Drama to promote personal and social well-being in six and seven year old children with communication difficulties: The Speech Bubbles Project
Barnes, J. 2013. Drama to promote personal and social well-being in six and seven year old children with communication difficulties: The Speech Bubbles Project. Perspectives in Public Health. https://doi.org/10.1177/1757913912469486
Aims: This paper focuses on an innovative intersection between education, health and arts. Taking a broad definition of health it examines some social and psychological well-being impacts of extended collaborations between a theatre company and children with communication difficulties. It seeks to test aspects of Fredrickson’s1 broaden-and-build theory of positive emotions in a primary school curriculum context.
Methods: The researcher participated in a project called Speech Bubbles. The programme was devised by theatre practitioners and aimed at six- and seven-year-olds with difficulties in speech, language and communication. Sessions were observed, videoed and analysed for levels of child well-being using an established scale. In addition, responses regarding perceived improvements in speech, language and communication were gathered from school records and teachers, teaching assistants, practitioners and parents. Data were captured using still images and videos, children’s recorded commentaries, conversations, written feedback and observation. Using grounded research methods, themes and categories arose directly from the collected data.
Results: Fluency, vocabulary, inventiveness and concentration were enhanced in the large majority of referred children. The research also found significant positive developments in motivation and confidence. Teachers and their assistants credited the drama intervention with notable improvements in attitude, behaviour and relationships over the year. Aspects of many children’s psychological well-being also showed marked signs of progress when measured against original reasons for referral and normal expectations over a year. An unexpected outcome was evidence of heightened well-being of the teaching assistants involved.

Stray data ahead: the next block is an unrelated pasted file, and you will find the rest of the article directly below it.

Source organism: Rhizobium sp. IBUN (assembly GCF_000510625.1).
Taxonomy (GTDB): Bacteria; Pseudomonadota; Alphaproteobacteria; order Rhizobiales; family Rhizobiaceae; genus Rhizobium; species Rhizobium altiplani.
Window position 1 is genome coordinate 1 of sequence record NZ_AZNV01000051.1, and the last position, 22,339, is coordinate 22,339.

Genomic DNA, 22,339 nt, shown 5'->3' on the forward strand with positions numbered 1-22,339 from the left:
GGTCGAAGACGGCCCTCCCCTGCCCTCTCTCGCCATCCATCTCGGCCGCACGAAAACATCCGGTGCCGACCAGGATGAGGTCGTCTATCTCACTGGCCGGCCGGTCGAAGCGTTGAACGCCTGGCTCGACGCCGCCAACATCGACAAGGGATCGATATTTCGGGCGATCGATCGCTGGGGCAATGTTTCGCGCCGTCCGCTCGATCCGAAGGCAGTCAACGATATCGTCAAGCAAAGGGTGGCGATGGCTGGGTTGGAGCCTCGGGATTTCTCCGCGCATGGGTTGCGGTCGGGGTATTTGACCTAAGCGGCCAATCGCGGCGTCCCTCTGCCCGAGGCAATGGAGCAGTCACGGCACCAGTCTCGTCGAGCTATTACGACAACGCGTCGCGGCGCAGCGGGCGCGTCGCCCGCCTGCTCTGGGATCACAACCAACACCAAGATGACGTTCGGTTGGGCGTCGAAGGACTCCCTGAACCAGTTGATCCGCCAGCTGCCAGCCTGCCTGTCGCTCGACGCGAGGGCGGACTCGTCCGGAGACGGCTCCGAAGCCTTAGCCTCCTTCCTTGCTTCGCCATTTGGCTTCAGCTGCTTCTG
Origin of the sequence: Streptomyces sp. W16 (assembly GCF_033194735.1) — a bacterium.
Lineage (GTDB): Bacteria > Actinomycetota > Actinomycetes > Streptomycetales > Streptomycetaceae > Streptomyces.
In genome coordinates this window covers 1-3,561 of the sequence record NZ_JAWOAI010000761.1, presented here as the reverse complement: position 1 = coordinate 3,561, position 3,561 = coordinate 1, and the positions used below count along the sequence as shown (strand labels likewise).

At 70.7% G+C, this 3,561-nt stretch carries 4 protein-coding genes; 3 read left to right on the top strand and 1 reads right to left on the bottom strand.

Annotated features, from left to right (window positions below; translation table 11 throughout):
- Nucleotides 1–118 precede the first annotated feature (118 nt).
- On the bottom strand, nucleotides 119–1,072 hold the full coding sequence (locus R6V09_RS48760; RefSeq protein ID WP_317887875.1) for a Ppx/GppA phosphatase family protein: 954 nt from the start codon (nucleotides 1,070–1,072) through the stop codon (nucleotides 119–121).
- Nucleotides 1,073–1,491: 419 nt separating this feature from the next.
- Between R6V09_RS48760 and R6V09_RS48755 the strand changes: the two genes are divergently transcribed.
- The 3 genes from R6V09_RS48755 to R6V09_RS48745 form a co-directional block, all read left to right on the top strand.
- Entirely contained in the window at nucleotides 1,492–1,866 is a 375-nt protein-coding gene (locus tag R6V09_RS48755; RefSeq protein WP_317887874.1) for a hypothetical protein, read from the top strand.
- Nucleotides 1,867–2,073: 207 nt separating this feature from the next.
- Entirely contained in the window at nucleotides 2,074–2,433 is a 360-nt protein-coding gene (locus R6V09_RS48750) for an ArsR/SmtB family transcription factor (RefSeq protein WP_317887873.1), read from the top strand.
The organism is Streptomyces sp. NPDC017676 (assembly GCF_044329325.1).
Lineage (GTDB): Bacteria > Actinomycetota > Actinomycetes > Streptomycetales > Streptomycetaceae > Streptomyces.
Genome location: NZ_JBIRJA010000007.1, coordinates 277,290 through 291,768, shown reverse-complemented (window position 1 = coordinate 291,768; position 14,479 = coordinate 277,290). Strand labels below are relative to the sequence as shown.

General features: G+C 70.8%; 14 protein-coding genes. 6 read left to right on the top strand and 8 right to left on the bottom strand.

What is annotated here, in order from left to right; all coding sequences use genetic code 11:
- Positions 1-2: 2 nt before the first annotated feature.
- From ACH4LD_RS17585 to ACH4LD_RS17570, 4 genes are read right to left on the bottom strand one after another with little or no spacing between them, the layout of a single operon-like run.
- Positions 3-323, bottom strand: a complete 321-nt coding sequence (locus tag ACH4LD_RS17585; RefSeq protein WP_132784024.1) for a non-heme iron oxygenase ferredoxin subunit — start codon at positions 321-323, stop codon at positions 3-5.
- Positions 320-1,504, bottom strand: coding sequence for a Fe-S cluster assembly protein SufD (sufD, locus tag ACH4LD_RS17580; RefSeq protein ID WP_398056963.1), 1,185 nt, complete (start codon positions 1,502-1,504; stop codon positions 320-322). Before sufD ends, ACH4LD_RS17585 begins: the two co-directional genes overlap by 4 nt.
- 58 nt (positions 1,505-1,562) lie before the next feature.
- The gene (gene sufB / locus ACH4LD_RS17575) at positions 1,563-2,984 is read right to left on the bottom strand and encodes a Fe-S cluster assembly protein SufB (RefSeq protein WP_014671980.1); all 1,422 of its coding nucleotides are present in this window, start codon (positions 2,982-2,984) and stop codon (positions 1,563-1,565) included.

Conclusions: Findings compared well with expectations based upon Fredrickson’s theory and also the theatre company’s view that theatre-making promotes emotional awareness and empathy. Improvements in both children’s well-being and communication were at least in part related to the sustained and playful emphases on the processes and practice of drama, clear values and an inclusive environment.
|Journal||Perspectives in Public Health|
|Digital Object Identifier (DOI)||https://doi.org/10.1177/1757913912469486|
|08 Jan 2013|
|Publication process dates|
|Deposited||09 Oct 2013|
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